There comes a moment at every literary event, a moment every author dreads, when the lights go up and the Q&A starts. The vast majority of the Q is fine (I can’t speak for the A, you’ll have to be the judge). What book am I reading now, when did I first want to become a writer, how do my children feel about the title of my last book. I like those Qs. I like especially the Qs that haven’t been asked before, the ones that give me a chance to depart from my practiced answers. I’m not as fond of the Q that begins with some version of, "I hated this book, but not as much as I loathed your last one," but I can handle that. (I find it usually helps to agree with the person and to suggest alternatives. Ian McEwan never disappoints.) The Q I loath and despise, the Q every single writer I know loathes and despises, is this one:
Where, the reader asks, do you get your ideas?
It’s a simple question, and my usual response is a kind of helpless, "I don’t know." But I do know. I’m just embarrassed to tell you. I get my ideas from you, or from your mother, or from someone else I run across to whom something bizarre or sad has happened, someone whose life is miserable, but in an interesting way. "Write What You Know," goes the old adage, but once you’ve written about what an unloved geek and freak you were in high school (and every writer I know claims to have been the most unhappy teenager who ever lived. Where were these people when I was sitting alone at the lunch table at George Washington Jr. High? I’d like to know. Couldn’t we have been sitting together?), once you’ve mined the exciting tale of your grandmother/grandfather’s immigration to America from Russia/Italy/China/Vietnam, once you’ve spent an entire novel complaining about how much it sucks to have to wake up in the middle of the night with the baby, then what?
I’ll tell you what. Other people’s misfortune. That’s where we get those ideas that inspire us (and, we hope, you). Most writers spend their lives standing a little apart from the crowd, watching and listening and hoping to catch that tiny hint of despair, that sliver of malice, that makes them think, Aha, here is the story.
My new novel, Red Hook Road, began many years ago as a short article in the newspaper. A bride and a groom (or was it the groom and the best man?) were killed on their way from the church to the reception, when a speeding car smashed into their limousine. The horror of that happening on that day, at that moment, when you are about to embark on a completely new life, where everything is possible and the future is all that is on your mind... that stuck with me for years. I’d think of it time and again, as anyone would.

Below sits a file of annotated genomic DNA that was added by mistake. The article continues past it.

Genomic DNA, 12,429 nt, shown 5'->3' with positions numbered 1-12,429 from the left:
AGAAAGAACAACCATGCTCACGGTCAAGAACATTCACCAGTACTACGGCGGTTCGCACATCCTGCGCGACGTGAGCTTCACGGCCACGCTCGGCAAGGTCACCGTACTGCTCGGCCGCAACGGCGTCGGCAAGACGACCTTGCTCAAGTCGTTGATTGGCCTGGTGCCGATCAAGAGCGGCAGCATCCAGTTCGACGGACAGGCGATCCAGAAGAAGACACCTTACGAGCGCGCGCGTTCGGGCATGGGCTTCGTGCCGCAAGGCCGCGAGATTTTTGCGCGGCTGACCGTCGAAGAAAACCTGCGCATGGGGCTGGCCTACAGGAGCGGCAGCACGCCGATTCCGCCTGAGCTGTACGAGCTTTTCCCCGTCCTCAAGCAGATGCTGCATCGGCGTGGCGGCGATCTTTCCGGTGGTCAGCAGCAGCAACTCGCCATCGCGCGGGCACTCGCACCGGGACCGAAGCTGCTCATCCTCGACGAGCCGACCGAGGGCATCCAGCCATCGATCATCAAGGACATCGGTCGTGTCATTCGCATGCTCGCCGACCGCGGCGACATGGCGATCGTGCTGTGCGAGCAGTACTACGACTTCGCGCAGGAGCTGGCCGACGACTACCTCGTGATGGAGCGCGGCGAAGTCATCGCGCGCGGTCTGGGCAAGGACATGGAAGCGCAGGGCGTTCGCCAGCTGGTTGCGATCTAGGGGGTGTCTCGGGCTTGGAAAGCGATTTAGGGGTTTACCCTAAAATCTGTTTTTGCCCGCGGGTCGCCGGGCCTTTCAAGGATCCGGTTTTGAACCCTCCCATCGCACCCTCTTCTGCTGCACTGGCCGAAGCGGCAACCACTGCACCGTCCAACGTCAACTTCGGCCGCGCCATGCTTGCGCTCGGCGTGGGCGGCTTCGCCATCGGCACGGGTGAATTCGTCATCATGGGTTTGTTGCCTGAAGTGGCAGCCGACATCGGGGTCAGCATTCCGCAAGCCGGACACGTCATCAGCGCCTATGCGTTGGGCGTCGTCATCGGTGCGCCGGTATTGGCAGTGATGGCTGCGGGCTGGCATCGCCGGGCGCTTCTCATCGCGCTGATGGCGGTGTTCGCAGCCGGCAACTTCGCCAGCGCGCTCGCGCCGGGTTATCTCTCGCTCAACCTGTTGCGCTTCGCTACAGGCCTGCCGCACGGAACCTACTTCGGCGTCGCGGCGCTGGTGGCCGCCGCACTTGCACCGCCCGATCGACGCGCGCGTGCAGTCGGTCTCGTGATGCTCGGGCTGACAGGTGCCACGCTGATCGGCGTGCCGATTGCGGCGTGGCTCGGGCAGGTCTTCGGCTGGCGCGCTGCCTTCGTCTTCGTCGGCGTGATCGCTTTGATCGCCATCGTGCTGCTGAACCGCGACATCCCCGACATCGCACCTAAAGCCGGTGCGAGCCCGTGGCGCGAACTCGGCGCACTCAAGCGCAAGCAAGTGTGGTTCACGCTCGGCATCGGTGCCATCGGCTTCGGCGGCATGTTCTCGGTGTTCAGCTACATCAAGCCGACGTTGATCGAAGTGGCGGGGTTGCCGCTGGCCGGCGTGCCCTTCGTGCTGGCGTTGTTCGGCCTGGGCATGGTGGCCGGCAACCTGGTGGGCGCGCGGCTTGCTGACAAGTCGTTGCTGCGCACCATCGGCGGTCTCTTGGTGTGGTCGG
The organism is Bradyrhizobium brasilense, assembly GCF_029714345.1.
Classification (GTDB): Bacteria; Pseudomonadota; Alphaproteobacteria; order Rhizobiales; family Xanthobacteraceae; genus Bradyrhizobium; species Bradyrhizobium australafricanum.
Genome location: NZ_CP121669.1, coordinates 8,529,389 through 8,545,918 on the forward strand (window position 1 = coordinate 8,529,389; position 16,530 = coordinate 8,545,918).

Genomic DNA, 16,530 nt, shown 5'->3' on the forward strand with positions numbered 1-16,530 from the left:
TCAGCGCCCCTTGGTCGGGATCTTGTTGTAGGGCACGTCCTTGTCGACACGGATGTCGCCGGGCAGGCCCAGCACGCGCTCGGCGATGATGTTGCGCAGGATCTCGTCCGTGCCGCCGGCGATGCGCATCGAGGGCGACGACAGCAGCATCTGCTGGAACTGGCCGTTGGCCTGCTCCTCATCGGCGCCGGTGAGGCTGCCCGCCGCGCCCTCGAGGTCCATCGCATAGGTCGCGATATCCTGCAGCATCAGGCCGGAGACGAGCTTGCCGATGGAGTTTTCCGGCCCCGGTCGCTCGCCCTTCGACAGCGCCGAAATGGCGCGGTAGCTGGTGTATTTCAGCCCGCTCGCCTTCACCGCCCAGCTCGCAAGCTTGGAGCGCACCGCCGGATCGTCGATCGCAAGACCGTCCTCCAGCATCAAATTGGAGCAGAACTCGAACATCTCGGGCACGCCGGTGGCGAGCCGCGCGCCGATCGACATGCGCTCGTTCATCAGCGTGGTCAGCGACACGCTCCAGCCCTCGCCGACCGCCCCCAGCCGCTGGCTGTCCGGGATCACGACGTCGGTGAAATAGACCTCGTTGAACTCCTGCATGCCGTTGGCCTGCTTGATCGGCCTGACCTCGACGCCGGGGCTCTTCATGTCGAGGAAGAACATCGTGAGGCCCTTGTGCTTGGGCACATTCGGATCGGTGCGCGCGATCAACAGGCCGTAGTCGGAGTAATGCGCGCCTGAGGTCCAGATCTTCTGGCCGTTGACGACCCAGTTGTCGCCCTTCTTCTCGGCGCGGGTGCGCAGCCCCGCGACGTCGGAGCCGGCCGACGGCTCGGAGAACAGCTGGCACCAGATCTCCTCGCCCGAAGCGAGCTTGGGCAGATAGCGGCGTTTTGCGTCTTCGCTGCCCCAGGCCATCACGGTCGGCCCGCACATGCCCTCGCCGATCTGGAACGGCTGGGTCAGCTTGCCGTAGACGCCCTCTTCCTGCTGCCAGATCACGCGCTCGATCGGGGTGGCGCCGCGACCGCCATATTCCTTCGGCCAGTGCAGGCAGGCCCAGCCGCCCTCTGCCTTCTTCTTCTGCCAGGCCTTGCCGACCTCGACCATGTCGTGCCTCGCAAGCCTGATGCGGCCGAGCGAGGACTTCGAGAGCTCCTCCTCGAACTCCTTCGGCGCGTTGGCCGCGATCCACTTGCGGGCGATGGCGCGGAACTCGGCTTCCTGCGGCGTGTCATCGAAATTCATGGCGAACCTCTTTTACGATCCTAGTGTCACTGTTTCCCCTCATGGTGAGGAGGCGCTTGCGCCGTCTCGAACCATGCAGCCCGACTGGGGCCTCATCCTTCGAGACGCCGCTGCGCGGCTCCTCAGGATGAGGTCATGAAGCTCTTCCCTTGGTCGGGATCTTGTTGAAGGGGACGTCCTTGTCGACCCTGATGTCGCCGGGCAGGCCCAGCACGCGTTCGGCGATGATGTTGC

A normal person thinks about that tragedy, and maybe gets sad all over again. A writer thinks of it and wonders, "Can I use this?"
Until one day, you can, and you do. --Ayelet Waldman
(Photo © Reenie Raschke)
Waldman (Love and Other Impossible Pursuits
) delivers a dense story of irreparable loss that tracks two families across four summers. After John Tetherly and Becca Copaken die in a freak car accident an hour after their wedding, their families are left to bridge stark class and cultural divides, and eventually forge deep-rooted bonds thanks to the twin deities of love and music. Becca's family is well off, from New York, and summers in Red Hook, Maine, a small coastal town where John's blue-collar single mother, Jane, cleans houses for a living. They interact, awkwardly, over how to bury the couple, the staging of an anniversary party, and over Jane's adopted niece, whose amazing musical talent makes a connection to Becca's ailing grandfather, a virtuoso violinist, who agrees to give her lessons. Becca's younger sister, Ruthie, a Fulbright scholar, meanwhile, falls in love with John's younger brother, Matt, the first Tetherly to go to college, before he drops out to work at a boatyard and finish restoring his brother's sailboat, which he plans on sailing to the Caribbean. Though Waldman is often guilty of overwriting here, the narrative is well crafted, and each of the characters comes fully to life. (July)